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Welcome to the Science Curriculum, whicj includes the subjects Biology, Chemistry, Physics and Combined Science..
The intent of the Science curriculum at The de Ferrers Academy is to provide the students with the foundations for the understanding of the world through the teaching of Biology, Chemistry and Physics. It is intended that the students will learn the essential aspects through knowledge, methods, processes and uses of science.
It is also the aim of the curriculum to encourage students to understand how science is used to make predictions on how things will behave and to analyse and explain their observations. Students will also develop a secure understanding of each key scientific concept in order to allow them to progress further. Through all of this the students will also benefit from extending their own scientific vocabulary.
The curriculum is taught in weekly lessons. Years 7, 8 and 9 have three hours of Science a week, 1 hour of Biology, 1 hour of Chemistry and 1 hour of Physics, which is usually taught, where possible, by a subject specialist. Years 10 and 11 have 5 hours of Science per week that are split between the three Science disciplines. Each class receives 1 hour of Biology, 1 hour of Chemistry and 1 hour of Physics. The other 2 hours are rotation lessons where students rotate in 4 week / 8 week blocks equally between each specialism. Year 12 and Year 13 receive 5 hours per week of their chosen course of either A-Level Biology, A-Level Chemistry, A-Level Physics or CTEC Applied Science.
Lessons in all key stages are planned so that students develop an understanding of the nature, processes and methods involved in scientific enquiry. Throughout the three disciplines of Science “working scientifically” is embedded within lessons where students are provided with opportunities to apply their mathematical knowledge.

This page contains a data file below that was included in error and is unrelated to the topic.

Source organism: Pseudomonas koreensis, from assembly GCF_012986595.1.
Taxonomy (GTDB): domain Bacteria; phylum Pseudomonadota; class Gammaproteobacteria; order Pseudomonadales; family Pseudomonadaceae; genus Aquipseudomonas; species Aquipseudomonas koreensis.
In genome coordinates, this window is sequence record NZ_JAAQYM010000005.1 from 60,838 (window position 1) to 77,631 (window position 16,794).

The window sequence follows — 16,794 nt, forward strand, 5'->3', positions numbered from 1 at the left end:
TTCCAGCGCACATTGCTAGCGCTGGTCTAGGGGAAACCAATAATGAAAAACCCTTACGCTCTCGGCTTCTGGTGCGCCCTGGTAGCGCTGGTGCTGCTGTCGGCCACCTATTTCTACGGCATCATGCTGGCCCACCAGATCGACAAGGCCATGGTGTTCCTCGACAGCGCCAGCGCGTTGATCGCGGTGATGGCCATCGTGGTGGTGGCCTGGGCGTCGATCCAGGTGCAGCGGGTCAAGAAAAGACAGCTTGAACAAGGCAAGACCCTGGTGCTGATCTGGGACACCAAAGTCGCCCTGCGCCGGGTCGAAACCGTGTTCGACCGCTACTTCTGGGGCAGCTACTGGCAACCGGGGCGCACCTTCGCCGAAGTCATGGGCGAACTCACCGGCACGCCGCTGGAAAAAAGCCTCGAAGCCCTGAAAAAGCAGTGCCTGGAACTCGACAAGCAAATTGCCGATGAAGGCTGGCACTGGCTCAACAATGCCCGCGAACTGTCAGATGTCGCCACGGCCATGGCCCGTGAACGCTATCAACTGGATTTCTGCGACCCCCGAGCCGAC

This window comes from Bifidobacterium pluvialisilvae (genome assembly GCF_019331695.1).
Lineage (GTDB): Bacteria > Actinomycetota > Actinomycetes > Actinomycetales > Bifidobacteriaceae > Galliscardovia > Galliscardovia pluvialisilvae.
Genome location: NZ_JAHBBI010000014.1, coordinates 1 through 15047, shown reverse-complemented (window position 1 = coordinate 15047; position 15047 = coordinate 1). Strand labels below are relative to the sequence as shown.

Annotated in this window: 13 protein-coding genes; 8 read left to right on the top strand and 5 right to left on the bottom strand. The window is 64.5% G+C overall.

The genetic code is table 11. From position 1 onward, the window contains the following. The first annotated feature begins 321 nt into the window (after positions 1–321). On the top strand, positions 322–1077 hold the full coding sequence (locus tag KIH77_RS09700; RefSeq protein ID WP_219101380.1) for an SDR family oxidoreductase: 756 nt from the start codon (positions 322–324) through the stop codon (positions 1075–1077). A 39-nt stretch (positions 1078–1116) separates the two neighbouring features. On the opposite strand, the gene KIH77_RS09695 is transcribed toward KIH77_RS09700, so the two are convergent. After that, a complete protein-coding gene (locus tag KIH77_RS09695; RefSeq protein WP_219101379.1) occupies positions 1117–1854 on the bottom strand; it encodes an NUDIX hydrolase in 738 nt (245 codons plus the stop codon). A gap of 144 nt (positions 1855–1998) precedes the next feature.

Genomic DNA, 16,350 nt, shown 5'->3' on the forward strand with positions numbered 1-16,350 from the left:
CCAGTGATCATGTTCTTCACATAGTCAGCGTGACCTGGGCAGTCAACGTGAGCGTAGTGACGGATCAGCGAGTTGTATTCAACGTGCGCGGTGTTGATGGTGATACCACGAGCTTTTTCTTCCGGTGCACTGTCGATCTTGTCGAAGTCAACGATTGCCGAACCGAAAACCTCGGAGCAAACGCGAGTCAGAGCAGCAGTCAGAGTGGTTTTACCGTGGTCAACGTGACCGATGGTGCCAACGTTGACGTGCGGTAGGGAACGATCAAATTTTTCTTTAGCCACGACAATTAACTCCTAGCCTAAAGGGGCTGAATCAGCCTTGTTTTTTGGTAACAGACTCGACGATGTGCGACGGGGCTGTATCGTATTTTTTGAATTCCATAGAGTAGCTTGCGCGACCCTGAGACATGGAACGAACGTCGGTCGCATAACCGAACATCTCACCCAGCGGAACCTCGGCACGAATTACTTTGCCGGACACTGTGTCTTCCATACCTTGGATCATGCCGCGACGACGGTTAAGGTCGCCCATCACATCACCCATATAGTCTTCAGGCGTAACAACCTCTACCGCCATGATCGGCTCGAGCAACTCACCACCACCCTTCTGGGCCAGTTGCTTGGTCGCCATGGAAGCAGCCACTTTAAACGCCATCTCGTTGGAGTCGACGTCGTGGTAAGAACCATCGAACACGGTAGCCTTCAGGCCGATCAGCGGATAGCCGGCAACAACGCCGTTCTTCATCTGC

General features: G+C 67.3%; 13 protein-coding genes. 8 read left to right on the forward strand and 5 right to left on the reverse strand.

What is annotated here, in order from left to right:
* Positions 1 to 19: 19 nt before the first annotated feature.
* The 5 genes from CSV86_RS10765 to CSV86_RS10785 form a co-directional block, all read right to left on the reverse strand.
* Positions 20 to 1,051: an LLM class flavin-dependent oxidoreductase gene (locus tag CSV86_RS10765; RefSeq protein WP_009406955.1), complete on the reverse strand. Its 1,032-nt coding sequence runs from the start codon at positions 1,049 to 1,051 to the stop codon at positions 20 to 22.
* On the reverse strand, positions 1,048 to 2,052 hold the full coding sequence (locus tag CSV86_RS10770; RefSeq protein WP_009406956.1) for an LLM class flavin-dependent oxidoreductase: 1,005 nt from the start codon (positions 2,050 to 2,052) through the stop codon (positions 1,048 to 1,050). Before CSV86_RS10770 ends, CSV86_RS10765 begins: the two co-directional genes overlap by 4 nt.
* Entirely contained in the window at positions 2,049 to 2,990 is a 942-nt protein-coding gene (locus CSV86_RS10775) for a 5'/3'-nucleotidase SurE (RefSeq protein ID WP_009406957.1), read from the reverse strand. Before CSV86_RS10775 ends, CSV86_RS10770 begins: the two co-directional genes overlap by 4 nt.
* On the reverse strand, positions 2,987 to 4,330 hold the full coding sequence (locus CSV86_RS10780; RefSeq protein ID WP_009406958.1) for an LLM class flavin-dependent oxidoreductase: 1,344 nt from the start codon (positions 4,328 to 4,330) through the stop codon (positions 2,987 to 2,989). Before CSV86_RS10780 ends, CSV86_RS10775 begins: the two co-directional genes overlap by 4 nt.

Each lesson should begin with a “Do Now” task to check and activate prior knowledge, to introduce objectives and lesson questions, to connect to previous learning and incorporate retrieval, low stakes quizzes/tests and whole class feedback activities. The aims of this are:
• To improve students’ long-term retention of key scientific concepts and knowledge to help improve fluency, transfer and reduce cognitive load.
• To help develop a culture of high expectations, exemplary behaviour and scientific rigour within every classroom.
• The systematic approach to retrieval practice ensures key knowledge and skills are recalled at specific intervals, leveraging the ‘spacing effect’ and ‘testing effect’ to build durable learning. The systematic approach ensures that 'information is repeated in a distributed fashion or spaced over time, it is learned more slowly but it is repeated much longer’ (Roediger & Pyc, 2012).
• To develop students who are capable of selecting required approaches from a variety of different interleaved questions, rather than providing solutions to a ‘blocked’ set of questions from the same topic.
Where the questions included in the systematic retrieval practice are not deemed appropriate for the students at that time, staff are encouraged to adapt the questions which are included according to the needs of the class.
Science lessons should then continue to follow the four part structure with “I Do & We Do” task in order to introduce new knowledge in small steps, giving clear and detailed explanations using concrete examples, followed by the use of questions to check understanding that provide opportunities for students to develop. Here incomplete and incorrect models can be used to develop understanding and dispel misconceptions.
Students then complete “You Do” tasks that provide opportunities for students to demonstrate knowledge and understanding via examples, non-examples, visuals/dual coding, interleaved tasks, spaced practice and variation theory. Teaching staff should scaffold more difficult tasks and provide systematic feedback to ensure students ‘practice right’. This can be achieved through live marking.
Finally students complete an “Exit Ticket”. This is a short task which allows students to demonstrate how well they have understood the lesson’s key ideas. Here encapsulating tasks can be used to show current understanding/misconceptions and promote future retention.